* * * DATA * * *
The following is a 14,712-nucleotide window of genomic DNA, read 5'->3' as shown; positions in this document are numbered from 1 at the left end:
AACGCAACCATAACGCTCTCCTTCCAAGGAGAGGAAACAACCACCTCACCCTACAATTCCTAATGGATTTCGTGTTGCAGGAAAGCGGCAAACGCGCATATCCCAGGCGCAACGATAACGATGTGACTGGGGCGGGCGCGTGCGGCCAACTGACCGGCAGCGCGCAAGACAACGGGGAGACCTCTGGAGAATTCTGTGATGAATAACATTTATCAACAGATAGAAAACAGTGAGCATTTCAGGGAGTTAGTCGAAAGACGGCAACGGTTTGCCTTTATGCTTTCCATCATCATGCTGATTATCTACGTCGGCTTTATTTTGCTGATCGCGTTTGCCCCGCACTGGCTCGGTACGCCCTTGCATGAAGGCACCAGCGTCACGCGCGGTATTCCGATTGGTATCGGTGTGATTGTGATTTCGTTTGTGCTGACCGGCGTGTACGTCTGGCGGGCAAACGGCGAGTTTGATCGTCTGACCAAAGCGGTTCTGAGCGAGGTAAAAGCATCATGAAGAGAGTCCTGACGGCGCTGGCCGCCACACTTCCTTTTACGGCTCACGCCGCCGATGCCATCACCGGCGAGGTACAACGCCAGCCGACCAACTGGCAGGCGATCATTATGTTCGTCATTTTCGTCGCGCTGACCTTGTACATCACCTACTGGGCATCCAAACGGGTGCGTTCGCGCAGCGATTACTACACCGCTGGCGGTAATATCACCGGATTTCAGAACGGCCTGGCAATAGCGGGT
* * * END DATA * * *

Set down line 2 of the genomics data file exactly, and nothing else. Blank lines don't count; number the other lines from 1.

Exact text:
AACGCAACCATAACGCTCTCCTTCCAAGGAGAGGAAACAACCACCTCACCCTACAATTCCTAATGGATTTCGTGTTGCAGGAAAGCGGCAAACGCGCATATCCCAGGCGCAACGATAACGATGTGACTGGGGCGGGCGCGTGCGGCCAACTGACCGGCAGCGCGCAAGACAACGGGGAGACCTCTGGAGAATTCTGTGATGAATAACATTTATCAACAGATAGAAAACAGTGAGCATTTCAGGGAGTTAGTCGAAAGACGGCAACGGTTTGCCTTTATGCTTTCCATCATCATGCTGATTATCTACGTCGGCTTTATTTTGCTGATCGCGTTTGCCCCGCACTGGCTCGGTACGCCCTTGCATGAAGGCACCAGCGTCACGCGCGGTATTCCGATTGGTATCGGTGTGATTGTGATTTCGTTTGTGCTGACCGGCGTGTACGTCTGGCGGGCAAACGGCGAGTTTGATCGTCTGACCAAAGCGGTTCTGAGCGAGGTAAAAGCATCATGAAGAGAGTCCTGACGGCGCTGGCCGCCACACTTCCTTTTACGGCTCACGCCGCCGATGCCATCACCGGCGAGGTACAACGCCAGCCGACCAACTGGCAGGCGATCATTATGTTCGTCATTTTCGTCGCGCTGACCTTGTACATCACCTACTGGGCATCCAAACGGGTGCGTTCGCGCAGCGATTACTACACCGCTGGCGGTAATATCACCGGATTTCAGAACGGCCTGGCAATAGCGGGT